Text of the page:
Writer’s Symposium brings filmmaker, alumnus, Destin Daniel Cretton

Destin Daniel Cretton is a PLNU alumnus and filmmaker who is a featured guest at this year’s Writer’s Symposium By the Sea. He has directed several critically acclaimed films, including “I am Not a Hipster” and “Short Term 12.” His next project is an adaptation of Jeannette Walls’ memoir, “The Glass Castle,” with Jennifer Lawrence. Buy your tickets on PLNU’s website and catch him on February 25 at 7:00 p.m. in Crill Performance Hall. He is also leading a workshop entitled “The Nuts and Bolts of Screenwriting” from 3-4:30 p.m. the same day. The Point spoke with him on the phone over the weekend while he was walking around a Costco in Los Angeles.

The Point: How did your time at PLNU shape you into becoming a filmmaker?

Destin Daniel Cretton: For me it was kind of a gradual thing. A lot of it had to do with building up my confidence. PLNU helped me try to make movies and continue to make short films. Even now, I have a hard time.

What stories are you most drawn to telling?

DDC: It’s hard to pinpoint what I’m drawn to. I’m drawn to stories the same way I’m drawn to people. I love people who are honest and honest about the difficult things in life. But they are also open and honest about the wonderful parts of life. I’m drawn to stories that are able to look at the really [bad] parts of real existence and the beautiful parts of it.

Which part of the production process is your favorite?

DDC: I have the most enjoyment out of the editing and a lot of the post-production stuff. That is when all of the pressure is done. You can relax and make the best version of what you have.

“Short Term 12” is based on personal experiences of your work at a halfway house. What was it like to tell the story of thousands of children who live in this situation?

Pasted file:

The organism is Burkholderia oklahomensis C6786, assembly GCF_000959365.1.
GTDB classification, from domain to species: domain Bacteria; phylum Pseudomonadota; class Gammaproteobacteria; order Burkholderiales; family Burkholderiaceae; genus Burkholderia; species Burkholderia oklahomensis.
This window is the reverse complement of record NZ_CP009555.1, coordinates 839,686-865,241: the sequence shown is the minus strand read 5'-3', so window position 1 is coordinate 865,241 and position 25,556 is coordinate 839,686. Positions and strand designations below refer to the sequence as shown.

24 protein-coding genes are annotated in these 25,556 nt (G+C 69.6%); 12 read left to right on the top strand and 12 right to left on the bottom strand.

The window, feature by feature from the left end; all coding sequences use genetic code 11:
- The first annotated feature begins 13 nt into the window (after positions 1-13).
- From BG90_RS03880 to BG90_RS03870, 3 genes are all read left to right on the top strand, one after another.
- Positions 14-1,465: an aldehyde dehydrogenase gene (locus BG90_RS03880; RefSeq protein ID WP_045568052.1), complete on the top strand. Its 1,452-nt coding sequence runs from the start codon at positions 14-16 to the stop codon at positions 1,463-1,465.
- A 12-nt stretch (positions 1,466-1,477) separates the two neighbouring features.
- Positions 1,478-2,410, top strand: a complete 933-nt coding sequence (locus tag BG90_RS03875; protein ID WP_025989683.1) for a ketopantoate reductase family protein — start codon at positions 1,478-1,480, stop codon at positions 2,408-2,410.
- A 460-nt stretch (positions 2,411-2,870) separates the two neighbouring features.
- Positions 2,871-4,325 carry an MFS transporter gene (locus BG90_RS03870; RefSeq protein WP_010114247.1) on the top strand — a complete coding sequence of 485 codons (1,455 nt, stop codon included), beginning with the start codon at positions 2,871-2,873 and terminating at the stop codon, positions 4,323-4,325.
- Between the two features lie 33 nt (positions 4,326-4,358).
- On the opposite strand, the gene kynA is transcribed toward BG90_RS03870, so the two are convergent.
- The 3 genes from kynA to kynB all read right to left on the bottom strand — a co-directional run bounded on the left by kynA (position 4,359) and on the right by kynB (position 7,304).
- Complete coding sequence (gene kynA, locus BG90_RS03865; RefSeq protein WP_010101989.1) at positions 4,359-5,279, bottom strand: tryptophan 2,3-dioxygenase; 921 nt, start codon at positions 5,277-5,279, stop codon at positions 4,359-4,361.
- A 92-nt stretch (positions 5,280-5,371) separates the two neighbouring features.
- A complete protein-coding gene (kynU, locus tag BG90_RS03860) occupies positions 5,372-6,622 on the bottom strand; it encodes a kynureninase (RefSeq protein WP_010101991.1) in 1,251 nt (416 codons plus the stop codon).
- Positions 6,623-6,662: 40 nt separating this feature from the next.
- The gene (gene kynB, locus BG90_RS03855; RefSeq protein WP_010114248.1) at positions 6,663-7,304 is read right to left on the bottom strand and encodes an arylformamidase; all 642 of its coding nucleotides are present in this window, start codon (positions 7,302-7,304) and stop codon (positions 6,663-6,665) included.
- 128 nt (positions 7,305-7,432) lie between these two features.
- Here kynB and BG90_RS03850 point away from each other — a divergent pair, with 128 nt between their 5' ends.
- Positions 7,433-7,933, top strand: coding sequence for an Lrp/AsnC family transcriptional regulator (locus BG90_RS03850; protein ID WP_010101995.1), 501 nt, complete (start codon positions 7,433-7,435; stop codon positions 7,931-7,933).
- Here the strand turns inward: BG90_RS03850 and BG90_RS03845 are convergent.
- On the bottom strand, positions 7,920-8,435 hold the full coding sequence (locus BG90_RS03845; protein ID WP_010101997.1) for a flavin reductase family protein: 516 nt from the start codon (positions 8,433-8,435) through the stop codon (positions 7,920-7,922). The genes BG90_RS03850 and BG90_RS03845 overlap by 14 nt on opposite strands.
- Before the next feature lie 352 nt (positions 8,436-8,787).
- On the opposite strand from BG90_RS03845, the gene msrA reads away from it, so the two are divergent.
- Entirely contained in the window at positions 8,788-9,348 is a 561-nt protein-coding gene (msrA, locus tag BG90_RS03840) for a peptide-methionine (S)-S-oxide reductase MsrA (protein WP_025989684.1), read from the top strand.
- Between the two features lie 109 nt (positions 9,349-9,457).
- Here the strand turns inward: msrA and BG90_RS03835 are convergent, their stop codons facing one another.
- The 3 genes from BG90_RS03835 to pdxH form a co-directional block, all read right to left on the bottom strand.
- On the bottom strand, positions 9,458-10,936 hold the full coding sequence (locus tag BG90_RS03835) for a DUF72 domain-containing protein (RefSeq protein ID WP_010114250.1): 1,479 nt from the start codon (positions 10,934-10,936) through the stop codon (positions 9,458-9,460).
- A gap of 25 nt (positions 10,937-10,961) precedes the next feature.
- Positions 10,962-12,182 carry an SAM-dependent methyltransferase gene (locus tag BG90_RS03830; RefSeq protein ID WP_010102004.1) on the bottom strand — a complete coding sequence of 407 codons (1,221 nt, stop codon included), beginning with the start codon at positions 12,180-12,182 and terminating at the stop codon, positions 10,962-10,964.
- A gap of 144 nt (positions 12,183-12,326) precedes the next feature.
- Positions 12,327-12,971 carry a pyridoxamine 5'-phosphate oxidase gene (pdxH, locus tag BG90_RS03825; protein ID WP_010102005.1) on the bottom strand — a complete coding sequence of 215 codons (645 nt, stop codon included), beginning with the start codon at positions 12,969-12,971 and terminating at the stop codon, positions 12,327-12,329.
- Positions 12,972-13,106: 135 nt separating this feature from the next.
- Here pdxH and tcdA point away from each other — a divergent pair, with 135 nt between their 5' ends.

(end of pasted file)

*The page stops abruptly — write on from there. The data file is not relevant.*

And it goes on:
DDC: When I was writing the story, it was a representation of in some ways of the large issue that is the foster care system. But when we were making it, we were more concerned with the stories of the authenticity of the characters. Hopefully the by-product is that the people in the system can use this snapshot and use it to create a conversation.

It was more than a decade between your time at the halfway house, and the release of “Short Term 12.” What made you pursue this story from start to finish where others might have given up?

DDC: I can’t say that I didn’t give up because I did at some points. There were moments when I shelved it because I thought it was a wreck. A huge part of it is that the story is extremely personal to me. It was difficult to get funding. I was lucky to have a producer who believed in the story and pushed it.

The Glass Castle” is your next project. What is it like to take on Jeanette Walls’s memoir?

DDC: Scary. When I read that book, I was blown away. It felt really close to me. My upbringing was so different, but it felt so personal to me. I ended up adapting it with my friend Andrew Lanham (Screenwriter). It was a big learning curve, but it was a balance to create a film out of all of these beautiful words and scenes into something that is coherent. The thing we kept telling ourselves is that we wanted to get to the heart of the book. We make whatever sacrifices we have to make and we’re trying to squeeze it into a two-hour movie.

What advice would you give to students who are unsure of their future after PLNU?

DDC: I had no idea what I was doing after Point Loma. You don’t have to know. Even if you do know, there’s a high likelihood it will change. The idea of having pressure to know what you want to do shouldn’t be there. Just explore life and it will come to you.